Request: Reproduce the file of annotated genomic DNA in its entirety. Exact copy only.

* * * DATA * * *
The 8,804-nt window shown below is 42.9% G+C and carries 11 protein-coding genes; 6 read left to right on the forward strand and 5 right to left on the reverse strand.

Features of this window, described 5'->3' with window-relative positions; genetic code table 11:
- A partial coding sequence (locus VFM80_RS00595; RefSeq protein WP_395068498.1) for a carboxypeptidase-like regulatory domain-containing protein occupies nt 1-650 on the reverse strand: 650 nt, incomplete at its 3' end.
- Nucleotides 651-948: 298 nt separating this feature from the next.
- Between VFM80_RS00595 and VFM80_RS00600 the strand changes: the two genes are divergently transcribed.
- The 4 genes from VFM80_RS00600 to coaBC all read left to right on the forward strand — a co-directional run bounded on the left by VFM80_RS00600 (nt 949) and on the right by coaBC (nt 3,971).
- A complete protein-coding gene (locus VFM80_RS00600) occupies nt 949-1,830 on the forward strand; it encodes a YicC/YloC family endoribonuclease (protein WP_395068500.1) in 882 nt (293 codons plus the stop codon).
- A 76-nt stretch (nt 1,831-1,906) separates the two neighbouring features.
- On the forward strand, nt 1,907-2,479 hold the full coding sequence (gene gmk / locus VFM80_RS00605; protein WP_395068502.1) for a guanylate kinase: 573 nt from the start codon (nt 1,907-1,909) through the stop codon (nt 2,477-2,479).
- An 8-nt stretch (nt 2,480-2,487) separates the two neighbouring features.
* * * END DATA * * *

The 8,804-nt window shown below is 42.9% G+C and carries 11 protein-coding genes; 6 read left to right on the forward strand and 5 right to left on the reverse strand.

Features of this window, described 5'->3' with window-relative positions; genetic code table 11:
- A partial coding sequence (locus VFM80_RS00595; RefSeq protein WP_395068498.1) for a carboxypeptidase-like regulatory domain-containing protein occupies nt 1-650 on the reverse strand: 650 nt, incomplete at its 3' end.
- Nucleotides 651-948: 298 nt separating this feature from the next.
- Between VFM80_RS00595 and VFM80_RS00600 the strand changes: the two genes are divergently transcribed.
- The 4 genes from VFM80_RS00600 to coaBC all read left to right on the forward strand — a co-directional run bounded on the left by VFM80_RS00600 (nt 949) and on the right by coaBC (nt 3,971).
- A complete protein-coding gene (locus VFM80_RS00600) occupies nt 949-1,830 on the forward strand; it encodes a YicC/YloC family endoribonuclease (protein WP_395068500.1) in 882 nt (293 codons plus the stop codon).
- A 76-nt stretch (nt 1,831-1,906) separates the two neighbouring features.
- On the forward strand, nt 1,907-2,479 hold the full coding sequence (gene gmk / locus VFM80_RS00605; protein WP_395068502.1) for a guanylate kinase: 573 nt from the start codon (nt 1,907-1,909) through the stop codon (nt 2,477-2,479).
- An 8-nt stretch (nt 2,480-2,487) separates the two neighbouring features.